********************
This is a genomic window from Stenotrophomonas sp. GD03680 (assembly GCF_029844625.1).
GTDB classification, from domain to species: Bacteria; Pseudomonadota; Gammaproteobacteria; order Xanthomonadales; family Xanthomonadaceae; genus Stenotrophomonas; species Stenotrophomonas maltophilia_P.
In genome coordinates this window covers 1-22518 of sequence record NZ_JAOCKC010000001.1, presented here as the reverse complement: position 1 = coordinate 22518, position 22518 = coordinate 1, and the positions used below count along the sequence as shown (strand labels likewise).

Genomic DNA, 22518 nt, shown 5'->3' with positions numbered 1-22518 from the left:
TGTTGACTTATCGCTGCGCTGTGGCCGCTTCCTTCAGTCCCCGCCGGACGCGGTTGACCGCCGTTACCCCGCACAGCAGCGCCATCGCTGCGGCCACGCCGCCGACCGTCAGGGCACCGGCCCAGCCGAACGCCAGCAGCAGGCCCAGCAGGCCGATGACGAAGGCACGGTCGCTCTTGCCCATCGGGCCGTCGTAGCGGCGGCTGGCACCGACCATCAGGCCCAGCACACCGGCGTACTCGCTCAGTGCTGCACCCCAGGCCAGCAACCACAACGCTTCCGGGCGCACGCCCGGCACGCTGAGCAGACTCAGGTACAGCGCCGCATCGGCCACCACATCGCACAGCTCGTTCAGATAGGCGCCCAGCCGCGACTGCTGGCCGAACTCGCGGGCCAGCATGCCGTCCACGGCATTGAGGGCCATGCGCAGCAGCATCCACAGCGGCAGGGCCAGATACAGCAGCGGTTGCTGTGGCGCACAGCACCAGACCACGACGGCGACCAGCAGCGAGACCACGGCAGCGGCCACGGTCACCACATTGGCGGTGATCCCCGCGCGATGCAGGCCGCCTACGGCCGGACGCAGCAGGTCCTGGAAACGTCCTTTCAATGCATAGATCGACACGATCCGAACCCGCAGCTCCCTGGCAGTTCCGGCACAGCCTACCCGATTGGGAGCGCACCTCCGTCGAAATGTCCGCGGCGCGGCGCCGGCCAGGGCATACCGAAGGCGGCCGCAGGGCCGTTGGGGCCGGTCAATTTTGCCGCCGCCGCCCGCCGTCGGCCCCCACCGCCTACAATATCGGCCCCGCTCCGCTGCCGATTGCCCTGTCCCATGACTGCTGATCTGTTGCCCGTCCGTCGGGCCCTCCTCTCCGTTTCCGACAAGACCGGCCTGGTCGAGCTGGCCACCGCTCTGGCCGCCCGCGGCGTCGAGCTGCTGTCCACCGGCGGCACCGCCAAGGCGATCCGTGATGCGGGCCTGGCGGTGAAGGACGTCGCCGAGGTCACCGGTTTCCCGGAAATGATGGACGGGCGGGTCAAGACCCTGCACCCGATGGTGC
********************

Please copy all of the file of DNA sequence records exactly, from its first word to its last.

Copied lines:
This is a genomic window from Stenotrophomonas sp. GD03680 (assembly GCF_029844625.1).
GTDB classification, from domain to species: Bacteria; Pseudomonadota; Gammaproteobacteria; order Xanthomonadales; family Xanthomonadaceae; genus Stenotrophomonas; species Stenotrophomonas maltophilia_P.
In genome coordinates this window covers 1-22518 of sequence record NZ_JAOCKC010000001.1, presented here as the reverse complement: position 1 = coordinate 22518, position 22518 = coordinate 1, and the positions used below count along the sequence as shown (strand labels likewise).

Genomic DNA, 22518 nt, shown 5'->3' with positions numbered 1-22518 from the left:
TGTTGACTTATCGCTGCGCTGTGGCCGCTTCCTTCAGTCCCCGCCGGACGCGGTTGACCGCCGTTACCCCGCACAGCAGCGCCATCGCTGCGGCCACGCCGCCGACCGTCAGGGCACCGGCCCAGCCGAACGCCAGCAGCAGGCCCAGCAGGCCGATGACGAAGGCACGGTCGCTCTTGCCCATCGGGCCGTCGTAGCGGCGGCTGGCACCGACCATCAGGCCCAGCACACCGGCGTACTCGCTCAGTGCTGCACCCCAGGCCAGCAACCACAACGCTTCCGGGCGCACGCCCGGCACGCTGAGCAGACTCAGGTACAGCGCCGCATCGGCCACCACATCGCACAGCTCGTTCAGATAGGCGCCCAGCCGCGACTGCTGGCCGAACTCGCGGGCCAGCATGCCGTCCACGGCATTGAGGGCCATGCGCAGCAGCATCCACAGCGGCAGGGCCAGATACAGCAGCGGTTGCTGTGGCGCACAGCACCAGACCACGACGGCGACCAGCAGCGAGACCACGGCAGCGGCCACGGTCACCACATTGGCGGTGATCCCCGCGCGATGCAGGCCGCCTACGGCCGGACGCAGCAGGTCCTGGAAACGTCCTTTCAATGCATAGATCGACACGATCCGAACCCGCAGCTCCCTGGCAGTTCCGGCACAGCCTACCCGATTGGGAGCGCACCTCCGTCGAAATGTCCGCGGCGCGGCGCCGGCCAGGGCATACCGAAGGCGGCCGCAGGGCCGTTGGGGCCGGTCAATTTTGCCGCCGCCGCCCGCCGTCGGCCCCCACCGCCTACAATATCGGCCCCGCTCCGCTGCCGATTGCCCTGTCCCATGACTGCTGATCTGTTGCCCGTCCGTCGGGCCCTCCTCTCCGTTTCCGACAAGACCGGCCTGGTCGAGCTGGCCACCGCTCTGGCCGCCCGCGGCGTCGAGCTGCTGTCCACCGGCGGCACCGCCAAGGCGATCCGTGATGCGGGCCTGGCGGTGAAGGACGTCGCCGAGGTCACCGGTTTCCCGGAAATGATGGACGGGCGGGTCAAGACCCTGCACCCGATGGTGC